Facebook even wants to know what’s on our mind before we act on it. The Information reports that Facebook’s brain-computer interface hardware for controlling interfaces by employing sensors to recognize a word a user is thinking has been shrunk down. It’s gone from the size of a refrigerator to something hand-held, but is still far from ready for integration into a phone. Facebook tells TechCrunch it’s making progress, improving the word error rate significantly up the state-of-the-art research and expanding the dictionary of words that can be recognized. Facebook can now decode brain activity in real time, and it’s working on an intermediary system for identifying single words as it pushes toward 100 words-per-minute brain typing.
Selling Oculus headsets, Portal screens and mind-readers might never generate the billions in profits Facebook earns from its efficient ads business, but they could ensure the social network isn’t locked out of the next waves of computing. Whether those are fully immersive like virtual reality, convenient complements to our phones like smart displays or minimally invasive sensors, Facebook wants them to be social. If it can bring your friends along to your new gadgets, Facebook will find some way to squeeze out revenue while keeping these devices from making us more isolated and less human.
MacBook Pro's M1 Max GPU is Over 3x Faster Than M1 in First Metal Benchmark – MacRumors
Multiple benchmarks have already given us a general estimate of the CPU performance of the M1 Max chip, but we’ve had little insight into GPU performance. The M1 Max is equipped with up to 32 graphics cores, marking a vast improvement over the 8-core GPU of the M1, which was Apple’s first chip.
The first Metal benchmark for the M1 Max surfaced this afternoon, with the chip earning a score of 68870. Comparatively, the M1 chip in the 13-inch MacBook Pro has a Metal score of 20581, and the Radeon Pro 5600M, which was the highest-end GPU option for the prior Intel-based 16-inch model, has a Metal score of 42510.
Compared to the fastest chip available in Apple’s previous-generation 16-inch MacBook Pro, the M1 Max is 62 percent faster, and it’s 3x faster than the M1 chip in the 13-inch MacBook Pro, based on the Metal score we have so far.
It’s not clear if this M1 Max chip is the 24-core variant or the 32-core variant. This is also just one result, so we should be able to get a better picture of the graphics performance when additional benchmarks are available.
According to Apple, the 32-core GPU in the M1 Max is up to 4x faster than the M1. Apple has said that the chip delivers performance “comparable to a high-end GPU in a compact pro PC laptop” while consuming up to 40 percent less power.
Since we last shared CPU benchmarks for the M1 Max/Pro chip, several additional results have surfaced. Comparing multiple benchmarks, the M1 Max/Pro earns an average single-core score 1742 and an average multi-core score of 12135.
The chip has the highest single-core score of any Mac to date, and it is only beaten in multi-core performance by the 16, 18, 24, and 28-core Intel Xeon chips used in the higher-end iMac Pro and Mac Pro models.
U.S. safety board says driver, passenger seats occupied during fatal Tesla crash
Local police previously said witness statements indicated there was nobody in the driver’s seat of the Model S when it crashed into a tree. The NTSB said a review of vehicle data show “both the driver and the passenger seats were occupied, and that the seat belts were buckled when the (event data recorder) recorded the crash.”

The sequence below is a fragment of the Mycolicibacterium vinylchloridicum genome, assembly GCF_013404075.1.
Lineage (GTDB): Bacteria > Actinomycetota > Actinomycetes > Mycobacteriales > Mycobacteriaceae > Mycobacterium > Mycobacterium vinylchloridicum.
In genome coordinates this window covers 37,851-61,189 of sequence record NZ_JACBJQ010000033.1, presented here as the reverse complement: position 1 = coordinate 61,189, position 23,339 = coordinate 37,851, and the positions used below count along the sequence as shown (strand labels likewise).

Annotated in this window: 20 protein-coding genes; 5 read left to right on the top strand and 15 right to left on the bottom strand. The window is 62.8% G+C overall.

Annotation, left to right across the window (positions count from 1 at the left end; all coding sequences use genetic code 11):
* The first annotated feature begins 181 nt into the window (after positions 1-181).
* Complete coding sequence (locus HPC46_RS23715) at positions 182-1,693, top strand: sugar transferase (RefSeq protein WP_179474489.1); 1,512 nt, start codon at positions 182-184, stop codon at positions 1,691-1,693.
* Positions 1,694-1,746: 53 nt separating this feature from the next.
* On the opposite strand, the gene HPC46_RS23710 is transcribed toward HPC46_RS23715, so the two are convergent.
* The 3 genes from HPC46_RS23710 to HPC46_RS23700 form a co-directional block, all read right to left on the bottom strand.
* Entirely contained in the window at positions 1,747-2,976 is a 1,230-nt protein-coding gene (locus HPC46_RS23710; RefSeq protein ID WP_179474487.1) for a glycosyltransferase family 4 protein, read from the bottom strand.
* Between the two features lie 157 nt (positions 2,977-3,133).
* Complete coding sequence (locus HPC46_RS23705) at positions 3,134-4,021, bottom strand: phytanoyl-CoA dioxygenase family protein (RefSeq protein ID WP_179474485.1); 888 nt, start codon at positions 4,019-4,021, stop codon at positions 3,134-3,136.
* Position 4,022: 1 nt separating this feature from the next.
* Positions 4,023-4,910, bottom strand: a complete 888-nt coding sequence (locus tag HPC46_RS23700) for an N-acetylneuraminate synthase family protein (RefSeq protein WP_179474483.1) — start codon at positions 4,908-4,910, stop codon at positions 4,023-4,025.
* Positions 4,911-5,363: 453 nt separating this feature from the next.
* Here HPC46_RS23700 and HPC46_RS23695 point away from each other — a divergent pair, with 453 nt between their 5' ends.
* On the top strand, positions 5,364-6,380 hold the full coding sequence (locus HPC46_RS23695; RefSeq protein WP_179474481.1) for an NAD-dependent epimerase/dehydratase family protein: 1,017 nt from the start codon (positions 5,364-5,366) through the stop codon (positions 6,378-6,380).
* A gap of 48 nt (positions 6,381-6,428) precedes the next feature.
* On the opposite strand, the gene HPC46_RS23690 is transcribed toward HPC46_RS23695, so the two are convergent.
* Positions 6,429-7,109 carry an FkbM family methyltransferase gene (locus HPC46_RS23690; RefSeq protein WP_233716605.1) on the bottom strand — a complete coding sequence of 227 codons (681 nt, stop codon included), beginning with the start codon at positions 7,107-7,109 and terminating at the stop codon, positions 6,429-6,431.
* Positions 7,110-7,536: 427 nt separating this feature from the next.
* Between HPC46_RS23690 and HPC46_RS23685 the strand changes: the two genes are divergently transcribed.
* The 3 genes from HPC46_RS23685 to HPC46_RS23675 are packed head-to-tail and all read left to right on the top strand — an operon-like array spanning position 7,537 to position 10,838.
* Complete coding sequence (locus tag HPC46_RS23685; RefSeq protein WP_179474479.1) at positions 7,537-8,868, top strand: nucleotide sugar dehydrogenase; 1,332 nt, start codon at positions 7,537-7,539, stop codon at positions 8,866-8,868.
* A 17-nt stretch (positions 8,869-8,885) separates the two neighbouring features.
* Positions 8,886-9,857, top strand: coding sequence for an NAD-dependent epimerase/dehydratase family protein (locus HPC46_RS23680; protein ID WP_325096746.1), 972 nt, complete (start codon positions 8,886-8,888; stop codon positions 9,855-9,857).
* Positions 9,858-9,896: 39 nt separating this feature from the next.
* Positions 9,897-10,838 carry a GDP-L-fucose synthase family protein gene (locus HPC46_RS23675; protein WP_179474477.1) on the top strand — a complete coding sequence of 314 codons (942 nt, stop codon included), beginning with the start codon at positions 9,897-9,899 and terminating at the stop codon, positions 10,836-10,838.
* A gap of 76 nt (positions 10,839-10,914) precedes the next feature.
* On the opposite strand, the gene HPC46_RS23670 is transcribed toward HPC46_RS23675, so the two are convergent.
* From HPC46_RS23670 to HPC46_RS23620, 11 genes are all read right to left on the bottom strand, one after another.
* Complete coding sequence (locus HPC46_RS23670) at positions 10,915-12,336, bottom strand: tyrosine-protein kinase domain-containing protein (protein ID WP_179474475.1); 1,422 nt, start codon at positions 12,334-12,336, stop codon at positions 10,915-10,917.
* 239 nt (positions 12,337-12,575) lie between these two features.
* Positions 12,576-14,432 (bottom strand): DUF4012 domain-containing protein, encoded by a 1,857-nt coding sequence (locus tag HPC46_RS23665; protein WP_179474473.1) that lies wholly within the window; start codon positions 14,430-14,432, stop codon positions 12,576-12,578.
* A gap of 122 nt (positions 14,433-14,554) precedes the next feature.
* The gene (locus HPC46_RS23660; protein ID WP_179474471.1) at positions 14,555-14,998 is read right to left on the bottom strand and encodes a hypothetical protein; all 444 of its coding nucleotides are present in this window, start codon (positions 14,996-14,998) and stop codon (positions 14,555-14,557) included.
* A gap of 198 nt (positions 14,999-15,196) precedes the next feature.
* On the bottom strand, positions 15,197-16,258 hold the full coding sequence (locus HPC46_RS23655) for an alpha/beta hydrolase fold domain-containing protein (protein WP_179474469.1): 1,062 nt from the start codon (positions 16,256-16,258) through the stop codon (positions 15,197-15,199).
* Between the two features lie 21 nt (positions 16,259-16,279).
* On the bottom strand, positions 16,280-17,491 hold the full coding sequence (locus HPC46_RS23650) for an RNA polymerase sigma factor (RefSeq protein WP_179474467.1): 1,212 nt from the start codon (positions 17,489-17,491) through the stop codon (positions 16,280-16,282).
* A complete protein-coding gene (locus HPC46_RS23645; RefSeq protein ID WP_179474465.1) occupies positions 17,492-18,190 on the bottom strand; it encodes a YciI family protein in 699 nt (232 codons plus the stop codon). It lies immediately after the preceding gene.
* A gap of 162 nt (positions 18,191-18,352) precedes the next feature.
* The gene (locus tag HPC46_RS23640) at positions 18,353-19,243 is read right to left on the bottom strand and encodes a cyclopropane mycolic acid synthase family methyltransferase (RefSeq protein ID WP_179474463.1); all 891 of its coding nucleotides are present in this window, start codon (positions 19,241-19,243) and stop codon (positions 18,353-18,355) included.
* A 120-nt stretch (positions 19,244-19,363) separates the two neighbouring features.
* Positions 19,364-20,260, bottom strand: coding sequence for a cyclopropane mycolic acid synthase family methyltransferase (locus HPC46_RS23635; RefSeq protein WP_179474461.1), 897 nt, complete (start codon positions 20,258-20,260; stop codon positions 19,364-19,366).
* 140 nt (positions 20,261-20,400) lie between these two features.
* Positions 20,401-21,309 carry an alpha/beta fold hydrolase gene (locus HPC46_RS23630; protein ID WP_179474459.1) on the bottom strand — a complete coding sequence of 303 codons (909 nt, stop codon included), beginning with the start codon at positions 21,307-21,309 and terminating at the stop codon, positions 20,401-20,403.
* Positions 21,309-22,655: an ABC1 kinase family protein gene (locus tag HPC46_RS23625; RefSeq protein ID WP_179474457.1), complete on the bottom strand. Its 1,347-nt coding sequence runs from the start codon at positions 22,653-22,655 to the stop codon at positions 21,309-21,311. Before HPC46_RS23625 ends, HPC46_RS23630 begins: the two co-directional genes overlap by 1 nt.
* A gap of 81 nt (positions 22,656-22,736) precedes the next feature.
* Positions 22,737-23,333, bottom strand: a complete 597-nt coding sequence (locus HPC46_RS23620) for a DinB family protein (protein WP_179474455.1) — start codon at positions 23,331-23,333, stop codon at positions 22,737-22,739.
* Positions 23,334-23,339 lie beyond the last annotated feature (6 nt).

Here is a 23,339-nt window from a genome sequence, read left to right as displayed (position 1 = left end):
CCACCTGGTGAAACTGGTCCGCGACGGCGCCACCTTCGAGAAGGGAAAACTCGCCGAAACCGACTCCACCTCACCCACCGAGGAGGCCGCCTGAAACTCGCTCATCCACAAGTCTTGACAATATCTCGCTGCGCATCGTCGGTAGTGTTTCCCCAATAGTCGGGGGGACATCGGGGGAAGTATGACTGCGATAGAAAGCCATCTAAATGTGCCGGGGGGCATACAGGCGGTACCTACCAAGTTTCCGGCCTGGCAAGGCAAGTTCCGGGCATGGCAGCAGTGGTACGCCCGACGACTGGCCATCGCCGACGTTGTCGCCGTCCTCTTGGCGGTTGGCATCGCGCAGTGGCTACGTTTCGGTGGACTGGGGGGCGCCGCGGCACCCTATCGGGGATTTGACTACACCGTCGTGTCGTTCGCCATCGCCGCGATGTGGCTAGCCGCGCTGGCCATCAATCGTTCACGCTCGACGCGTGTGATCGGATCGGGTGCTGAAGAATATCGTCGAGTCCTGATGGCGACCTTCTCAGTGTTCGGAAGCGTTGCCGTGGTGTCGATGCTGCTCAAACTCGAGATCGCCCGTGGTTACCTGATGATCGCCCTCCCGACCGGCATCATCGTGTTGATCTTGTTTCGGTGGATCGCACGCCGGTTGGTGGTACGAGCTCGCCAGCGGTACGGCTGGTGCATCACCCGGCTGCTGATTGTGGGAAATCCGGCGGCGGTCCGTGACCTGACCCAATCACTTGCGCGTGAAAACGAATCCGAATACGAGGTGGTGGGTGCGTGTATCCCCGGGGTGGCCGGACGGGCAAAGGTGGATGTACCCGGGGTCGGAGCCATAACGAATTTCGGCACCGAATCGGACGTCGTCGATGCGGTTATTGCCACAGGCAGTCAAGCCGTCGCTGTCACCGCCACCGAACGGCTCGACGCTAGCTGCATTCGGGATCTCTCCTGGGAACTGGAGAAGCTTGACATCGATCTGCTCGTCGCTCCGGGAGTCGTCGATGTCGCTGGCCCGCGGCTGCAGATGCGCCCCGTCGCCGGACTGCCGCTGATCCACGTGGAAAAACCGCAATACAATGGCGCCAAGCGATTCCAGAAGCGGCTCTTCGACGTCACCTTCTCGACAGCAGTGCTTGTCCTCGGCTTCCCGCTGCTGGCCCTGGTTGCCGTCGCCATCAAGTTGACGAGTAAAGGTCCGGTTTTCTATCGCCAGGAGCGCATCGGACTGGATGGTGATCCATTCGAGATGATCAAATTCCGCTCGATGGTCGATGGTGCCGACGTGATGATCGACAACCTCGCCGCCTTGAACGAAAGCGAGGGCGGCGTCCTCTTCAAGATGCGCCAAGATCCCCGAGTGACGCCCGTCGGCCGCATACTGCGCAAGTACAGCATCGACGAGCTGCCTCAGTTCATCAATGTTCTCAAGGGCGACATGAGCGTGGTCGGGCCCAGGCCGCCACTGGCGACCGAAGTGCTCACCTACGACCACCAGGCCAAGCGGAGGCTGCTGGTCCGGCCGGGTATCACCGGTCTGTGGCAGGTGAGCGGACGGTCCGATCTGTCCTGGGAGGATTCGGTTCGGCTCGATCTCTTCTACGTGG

(Reporting by David Shepardson)
Samsung Galaxy Z Flip3 starts receiving October 2021 Android security patch globally – GSMArena.com news – GSMArena.com
Last month, Samsung released the October 2021 Android security patch for the Galaxy Z Flip3 in South Korea, which was rolled out for the unlocked units in the US earlier this month, and is now finally seeding to the Galaxy Z Flip3 globally.
The October 2021 patch for the international Galaxy Z Flip3 comes with firmware having version F711BXXU2AUJ7. The patch fixes more than 60 security and privacy-related issues and the changelog also talks about improved stability of the device.
Additionally, the new build brings Portrait mode support for pets, allowing you take portrait photos of cats and dogs with the Galaxy Z Flip3’s front and rear cameras.
The update should reach all the global units in a few weeks, but you can also try downloading it manually by heading to your Galaxy Z Flip3’s Settings > Software update menu.
Valdez, Astros grab ALCS lead after dominant Game 5 win over Red Sox – Sportsnet.ca
U.S. FAA seeks new minimum rest periods for flight attendants between shifts
Canada signs deal with Pfizer for millions of pediatric COVID-19 vaccine doses- PM Trudeau
Silver investment demand jumped 12% in 2019
Europe kicks off vaccination programs | All media content | DW | 27.12.2020 – Deutsche Welle
Iran anticipates renewed protests amid social media shutdown
Science16 hours ago
Orionid meteor shower to reach peak on Thursday, but full moon may interfere – CTV News
Investment15 hours ago
Simon Kronenfeld: Emerging investment opportunities – mtltimes.ca
Real eState5 hours ago
Calgary housing market sees best Q3 since 2014, says real estate board – CBC.ca
Health21 hours ago
Restricting travel over vaccine type could be discrimination, PAHO warns
News11 hours ago
The Rojava Revolution Has Lessons for Western Feminism
Business21 hours ago
Canadian home price growth slows to near standstill in September
Business13 hours ago
Tesla says new factories will need time to ramp up, posts record revenue
News23 hours ago
Ethiopia conducts two air strikes on Tigray within hours, war escalates